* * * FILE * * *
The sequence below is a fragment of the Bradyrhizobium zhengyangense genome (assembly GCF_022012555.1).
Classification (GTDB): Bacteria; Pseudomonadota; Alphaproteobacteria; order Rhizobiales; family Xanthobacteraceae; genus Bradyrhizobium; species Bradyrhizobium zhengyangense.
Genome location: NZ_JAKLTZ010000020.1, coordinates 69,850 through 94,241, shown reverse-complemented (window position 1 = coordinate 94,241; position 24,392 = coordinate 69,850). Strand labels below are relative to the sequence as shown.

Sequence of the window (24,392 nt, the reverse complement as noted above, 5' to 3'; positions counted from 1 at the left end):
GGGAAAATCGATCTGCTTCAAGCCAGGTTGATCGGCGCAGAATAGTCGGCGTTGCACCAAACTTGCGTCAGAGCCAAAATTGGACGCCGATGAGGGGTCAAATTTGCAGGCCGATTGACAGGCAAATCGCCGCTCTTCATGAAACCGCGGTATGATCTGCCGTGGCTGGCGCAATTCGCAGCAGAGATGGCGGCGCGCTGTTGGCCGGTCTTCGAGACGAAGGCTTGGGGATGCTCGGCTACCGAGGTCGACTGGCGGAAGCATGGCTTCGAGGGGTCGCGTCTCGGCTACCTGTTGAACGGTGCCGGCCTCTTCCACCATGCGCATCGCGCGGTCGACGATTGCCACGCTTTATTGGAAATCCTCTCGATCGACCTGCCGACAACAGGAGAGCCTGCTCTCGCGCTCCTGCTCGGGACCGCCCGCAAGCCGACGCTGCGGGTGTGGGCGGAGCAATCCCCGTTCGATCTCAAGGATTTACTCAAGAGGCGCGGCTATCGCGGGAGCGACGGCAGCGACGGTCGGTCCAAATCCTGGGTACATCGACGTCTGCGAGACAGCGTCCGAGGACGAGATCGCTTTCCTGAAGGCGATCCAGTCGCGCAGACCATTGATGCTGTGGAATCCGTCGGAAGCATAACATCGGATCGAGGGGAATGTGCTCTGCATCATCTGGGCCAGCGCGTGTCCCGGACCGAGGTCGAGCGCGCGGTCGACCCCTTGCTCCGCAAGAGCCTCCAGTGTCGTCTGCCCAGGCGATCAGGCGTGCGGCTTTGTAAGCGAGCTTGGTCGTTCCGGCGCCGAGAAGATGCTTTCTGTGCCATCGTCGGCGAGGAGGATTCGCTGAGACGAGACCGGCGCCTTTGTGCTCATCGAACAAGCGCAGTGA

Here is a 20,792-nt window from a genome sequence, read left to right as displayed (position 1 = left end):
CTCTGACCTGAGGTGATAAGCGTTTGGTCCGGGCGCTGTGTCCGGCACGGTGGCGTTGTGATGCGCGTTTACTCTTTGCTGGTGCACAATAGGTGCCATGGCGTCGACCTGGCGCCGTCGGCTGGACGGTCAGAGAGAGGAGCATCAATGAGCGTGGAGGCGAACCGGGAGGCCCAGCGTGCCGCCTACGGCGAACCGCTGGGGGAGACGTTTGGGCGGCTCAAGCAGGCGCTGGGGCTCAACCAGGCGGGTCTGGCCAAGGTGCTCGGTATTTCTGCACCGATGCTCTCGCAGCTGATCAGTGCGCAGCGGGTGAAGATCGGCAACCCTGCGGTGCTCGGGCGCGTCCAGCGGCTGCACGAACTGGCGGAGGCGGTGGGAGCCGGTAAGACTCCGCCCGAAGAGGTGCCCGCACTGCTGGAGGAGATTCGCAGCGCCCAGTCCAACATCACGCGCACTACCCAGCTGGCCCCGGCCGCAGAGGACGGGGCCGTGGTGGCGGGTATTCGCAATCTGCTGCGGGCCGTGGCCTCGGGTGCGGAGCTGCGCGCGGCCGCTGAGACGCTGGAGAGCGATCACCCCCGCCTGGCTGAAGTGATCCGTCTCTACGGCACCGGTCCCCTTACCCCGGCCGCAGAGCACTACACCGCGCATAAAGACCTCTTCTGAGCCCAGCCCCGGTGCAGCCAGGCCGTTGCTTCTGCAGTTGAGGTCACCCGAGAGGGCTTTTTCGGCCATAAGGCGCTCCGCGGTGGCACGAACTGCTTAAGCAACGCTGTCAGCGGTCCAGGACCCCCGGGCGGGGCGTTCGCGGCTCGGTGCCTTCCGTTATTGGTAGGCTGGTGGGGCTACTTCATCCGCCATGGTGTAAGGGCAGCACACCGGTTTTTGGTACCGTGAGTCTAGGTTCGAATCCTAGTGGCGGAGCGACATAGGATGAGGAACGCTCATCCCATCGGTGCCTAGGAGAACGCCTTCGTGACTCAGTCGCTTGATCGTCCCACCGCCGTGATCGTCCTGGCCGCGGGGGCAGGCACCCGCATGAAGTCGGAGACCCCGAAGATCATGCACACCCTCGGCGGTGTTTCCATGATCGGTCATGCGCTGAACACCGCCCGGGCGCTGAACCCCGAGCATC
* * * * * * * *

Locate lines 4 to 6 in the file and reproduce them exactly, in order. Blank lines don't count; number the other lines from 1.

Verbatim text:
Sequence of the window (24,392 nt, the reverse complement as noted above, 5' to 3'; positions counted from 1 at the left end):
GGGAAAATCGATCTGCTTCAAGCCAGGTTGATCGGCGCAGAATAGTCGGCGTTGCACCAAACTTGCGTCAGAGCCAAAATTGGACGCCGATGAGGGGTCAAATTTGCAGGCCGATTGACAGGCAAATCGCCGCTCTTCATGAAACCGCGGTATGATCTGCCGTGGCTGGCGCAATTCGCAGCAGAGATGGCGGCGCGCTGTTGGCCGGTCTTCGAGACGAAGGCTTGGGGATGCTCGGCTACCGAGGTCGACTGGCGGAAGCATGGCTTCGAGGGGTCGCGTCTCGGCTACCTGTTGAACGGTGCCGGCCTCTTCCACCATGCGCATCGCGCGGTCGACGATTGCCACGCTTTATTGGAAATCCTCTCGATCGACCTGCCGACAACAGGAGAGCCTGCTCTCGCGCTCCTGCTCGGGACCGCCCGCAAGCCGACGCTGCGGGTGTGGGCGGAGCAATCCCCGTTCGATCTCAAGGATTTACTCAAGAGGCGCGGCTATCGCGGGAGCGACGGCAGCGACGGTCGGTCCAAATCCTGGGTACATCGACGTCTGCGAGACAGCGTCCGAGGACGAGATCGCTTTCCTGAAGGCGATCCAGTCGCGCAGACCATTGATGCTGTGGAATCCGTCGGAAGCATAACATCGGATCGAGGGGAATGTGCTCTGCATCATCTGGGCCAGCGCGTGTCCCGGACCGAGGTCGAGCGCGCGGTCGACCCCTTGCTCCGCAAGAGCCTCCAGTGTCGTCTGCCCAGGCGATCAGGCGTGCGGCTTTGTAAGCGAGCTTGGTCGTTCCGGCGCCGAGAAGATGCTTTCTGTGCCATCGTCGGCGAGGAGGATTCGCTGAGACGAGACCGGCGCCTTTGTGCTCATCGAACAAGCGCAGTGA

Here is a 20,792-nt window from a genome sequence, read left to right as displayed (position 1 = left end):